Beirut’s wounds are starting to heal, but its system is more broken than ever. That must change before rebuilding becomes feasible, writes the owner of a popular hostel, café, and bar destroyed in the giant port blast.
As the dust settles after Beirut’s port massacre, a profound sense of disorientation and uncertainty about the future envelops the city.
Jimmy Carter’s proposal to rehabilitate Assad and ignore Syrians’ demands for justice isn't just morally bankrupt in the extreme, it also would fail to produce even the “ugly peace” of his imagination.
Al-Jumhuriya talks to journalist Gareth Browne about his week in Syria last month observing a “crazy club” of pro-Assad British parliamentarians and priests.
Having expelled whole communities en masse from numerous Syrian cities and towns, a new law now allows the Assad regime to confiscate their properties, rendering their displacement permanent and radically transforming the country’s demography.
Twenty-five years after returning to post-war Lebanon, our writer reflects on the disappointed hopes of a generation, and how the country “somehow feels worse now than it did then.”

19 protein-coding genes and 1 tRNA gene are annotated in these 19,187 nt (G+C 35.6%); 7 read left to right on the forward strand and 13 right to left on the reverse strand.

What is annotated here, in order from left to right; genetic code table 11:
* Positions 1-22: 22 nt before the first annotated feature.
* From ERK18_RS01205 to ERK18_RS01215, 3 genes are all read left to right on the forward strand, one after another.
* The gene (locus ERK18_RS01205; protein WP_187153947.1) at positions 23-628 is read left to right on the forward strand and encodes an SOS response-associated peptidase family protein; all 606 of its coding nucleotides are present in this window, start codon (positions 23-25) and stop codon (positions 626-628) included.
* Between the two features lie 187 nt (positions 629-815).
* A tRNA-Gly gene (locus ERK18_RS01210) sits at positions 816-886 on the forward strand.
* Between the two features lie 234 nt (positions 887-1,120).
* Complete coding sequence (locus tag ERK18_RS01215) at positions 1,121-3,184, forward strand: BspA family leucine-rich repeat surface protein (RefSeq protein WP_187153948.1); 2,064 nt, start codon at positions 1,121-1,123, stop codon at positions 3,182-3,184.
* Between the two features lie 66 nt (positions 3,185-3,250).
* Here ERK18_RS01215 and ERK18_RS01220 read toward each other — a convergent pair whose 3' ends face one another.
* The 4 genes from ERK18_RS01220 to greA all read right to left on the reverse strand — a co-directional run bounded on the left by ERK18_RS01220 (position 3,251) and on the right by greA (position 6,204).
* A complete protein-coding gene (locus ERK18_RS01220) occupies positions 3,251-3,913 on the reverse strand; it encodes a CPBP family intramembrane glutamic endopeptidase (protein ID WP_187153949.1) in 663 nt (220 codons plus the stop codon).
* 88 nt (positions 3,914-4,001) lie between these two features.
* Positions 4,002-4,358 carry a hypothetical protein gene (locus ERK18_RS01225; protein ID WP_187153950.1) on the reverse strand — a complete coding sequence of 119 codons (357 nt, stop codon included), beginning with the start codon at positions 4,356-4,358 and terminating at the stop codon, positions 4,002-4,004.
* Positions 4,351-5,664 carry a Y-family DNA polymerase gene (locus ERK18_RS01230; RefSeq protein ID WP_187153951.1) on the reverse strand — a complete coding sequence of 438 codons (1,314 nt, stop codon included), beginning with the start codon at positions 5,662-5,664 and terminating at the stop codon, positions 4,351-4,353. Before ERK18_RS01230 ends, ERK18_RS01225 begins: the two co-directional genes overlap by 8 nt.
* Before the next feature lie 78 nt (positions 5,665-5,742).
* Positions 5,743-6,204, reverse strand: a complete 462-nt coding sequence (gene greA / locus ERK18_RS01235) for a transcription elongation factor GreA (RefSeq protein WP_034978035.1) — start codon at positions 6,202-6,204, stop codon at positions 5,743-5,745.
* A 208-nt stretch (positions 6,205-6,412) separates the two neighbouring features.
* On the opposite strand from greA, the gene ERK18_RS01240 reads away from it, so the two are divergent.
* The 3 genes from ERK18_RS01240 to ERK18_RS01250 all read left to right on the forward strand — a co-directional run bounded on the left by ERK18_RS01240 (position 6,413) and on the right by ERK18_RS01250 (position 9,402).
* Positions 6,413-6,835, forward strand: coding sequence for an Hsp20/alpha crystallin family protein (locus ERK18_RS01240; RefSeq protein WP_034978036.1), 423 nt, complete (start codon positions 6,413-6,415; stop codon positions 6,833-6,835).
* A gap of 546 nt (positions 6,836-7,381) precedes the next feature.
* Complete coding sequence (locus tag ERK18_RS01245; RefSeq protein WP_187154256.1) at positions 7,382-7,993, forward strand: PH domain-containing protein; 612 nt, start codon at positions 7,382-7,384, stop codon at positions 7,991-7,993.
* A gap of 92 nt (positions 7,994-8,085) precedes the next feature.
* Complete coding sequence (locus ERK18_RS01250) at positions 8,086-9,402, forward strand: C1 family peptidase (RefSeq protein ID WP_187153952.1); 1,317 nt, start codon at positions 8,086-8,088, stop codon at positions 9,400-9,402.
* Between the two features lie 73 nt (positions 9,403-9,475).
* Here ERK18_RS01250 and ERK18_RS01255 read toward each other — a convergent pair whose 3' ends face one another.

Feras Fayyad talks to Al-Jumhuriya about his award-winning documentary, the destruction of Aleppo, the daily abuse he receives from Putin fans, and film as a tool for achieving justice.
A leading French Arabist and author talks Syria’s revolution(s), reconstruction, and the illusion of “stability” under dictatorships.
Displaced Damascenes fear “reconstruction” is a fig leaf for the permanent transformation of their former home neighborhoods—and their exclusion therefrom.
Al-Jumhuriya joins a rare guided tour of Beirut's restored Barakat building, an aristocratic villa-turned-sniper-nest, which has finally opened to the public—but only temporarily.
The former US ambassador to Syria talks Raqqa, Russia, reconstruction, and more in this half-hour Al-Jumhuriya podcast.
Beyond recent military cooperation between Beirut and Damascus, a deeper realignment is in motion.